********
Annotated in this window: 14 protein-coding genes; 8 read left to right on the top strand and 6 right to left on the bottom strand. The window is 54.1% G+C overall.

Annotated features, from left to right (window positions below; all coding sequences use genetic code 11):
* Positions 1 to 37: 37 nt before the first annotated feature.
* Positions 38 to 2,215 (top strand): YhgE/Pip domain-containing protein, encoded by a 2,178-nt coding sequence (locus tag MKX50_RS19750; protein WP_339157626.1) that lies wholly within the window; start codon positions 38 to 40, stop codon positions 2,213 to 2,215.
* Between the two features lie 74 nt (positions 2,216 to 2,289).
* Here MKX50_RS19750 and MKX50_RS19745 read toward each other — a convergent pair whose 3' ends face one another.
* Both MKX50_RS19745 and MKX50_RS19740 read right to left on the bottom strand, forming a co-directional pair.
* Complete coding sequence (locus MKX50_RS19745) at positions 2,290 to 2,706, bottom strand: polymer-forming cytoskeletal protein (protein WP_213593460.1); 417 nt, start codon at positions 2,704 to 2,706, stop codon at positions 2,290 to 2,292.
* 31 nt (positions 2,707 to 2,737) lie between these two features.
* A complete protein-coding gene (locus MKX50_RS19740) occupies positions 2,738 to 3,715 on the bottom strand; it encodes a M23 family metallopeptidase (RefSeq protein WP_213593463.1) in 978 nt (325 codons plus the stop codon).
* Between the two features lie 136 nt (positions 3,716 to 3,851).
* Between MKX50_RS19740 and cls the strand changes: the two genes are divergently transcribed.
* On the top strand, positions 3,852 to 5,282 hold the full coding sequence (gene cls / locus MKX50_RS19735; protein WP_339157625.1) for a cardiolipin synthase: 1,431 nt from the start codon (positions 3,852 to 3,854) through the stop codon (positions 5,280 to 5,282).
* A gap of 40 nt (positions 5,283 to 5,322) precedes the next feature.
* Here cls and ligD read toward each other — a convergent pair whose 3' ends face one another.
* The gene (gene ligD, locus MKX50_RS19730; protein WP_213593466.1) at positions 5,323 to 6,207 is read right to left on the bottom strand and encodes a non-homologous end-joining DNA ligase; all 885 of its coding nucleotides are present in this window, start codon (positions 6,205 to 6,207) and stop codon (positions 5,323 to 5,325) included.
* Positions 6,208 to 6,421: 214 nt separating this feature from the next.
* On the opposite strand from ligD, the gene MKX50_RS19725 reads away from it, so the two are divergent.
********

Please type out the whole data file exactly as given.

Annotated in this window: 14 protein-coding genes; 8 read left to right on the top strand and 6 right to left on the bottom strand. The window is 54.1% G+C overall.

Annotated features, from left to right (window positions below; all coding sequences use genetic code 11):
* Positions 1 to 37: 37 nt before the first annotated feature.
* Positions 38 to 2,215 (top strand): YhgE/Pip domain-containing protein, encoded by a 2,178-nt coding sequence (locus tag MKX50_RS19750; protein WP_339157626.1) that lies wholly within the window; start codon positions 38 to 40, stop codon positions 2,213 to 2,215.
* Between the two features lie 74 nt (positions 2,216 to 2,289).
* Here MKX50_RS19750 and MKX50_RS19745 read toward each other — a convergent pair whose 3' ends face one another.
* Both MKX50_RS19745 and MKX50_RS19740 read right to left on the bottom strand, forming a co-directional pair.
* Complete coding sequence (locus MKX50_RS19745) at positions 2,290 to 2,706, bottom strand: polymer-forming cytoskeletal protein (protein WP_213593460.1); 417 nt, start codon at positions 2,704 to 2,706, stop codon at positions 2,290 to 2,292.
* 31 nt (positions 2,707 to 2,737) lie between these two features.
* A complete protein-coding gene (locus MKX50_RS19740) occupies positions 2,738 to 3,715 on the bottom strand; it encodes a M23 family metallopeptidase (RefSeq protein WP_213593463.1) in 978 nt (325 codons plus the stop codon).
* Between the two features lie 136 nt (positions 3,716 to 3,851).
* Between MKX50_RS19740 and cls the strand changes: the two genes are divergently transcribed.
* On the top strand, positions 3,852 to 5,282 hold the full coding sequence (gene cls / locus MKX50_RS19735; protein WP_339157625.1) for a cardiolipin synthase: 1,431 nt from the start codon (positions 3,852 to 3,854) through the stop codon (positions 5,280 to 5,282).
* A gap of 40 nt (positions 5,283 to 5,322) precedes the next feature.
* Here cls and ligD read toward each other — a convergent pair whose 3' ends face one another.
* The gene (gene ligD, locus MKX50_RS19730; protein WP_213593466.1) at positions 5,323 to 6,207 is read right to left on the bottom strand and encodes a non-homologous end-joining DNA ligase; all 885 of its coding nucleotides are present in this window, start codon (positions 6,205 to 6,207) and stop codon (positions 5,323 to 5,325) included.
* Positions 6,208 to 6,421: 214 nt separating this feature from the next.
* On the opposite strand from ligD, the gene MKX50_RS19725 reads away from it, so the two are divergent.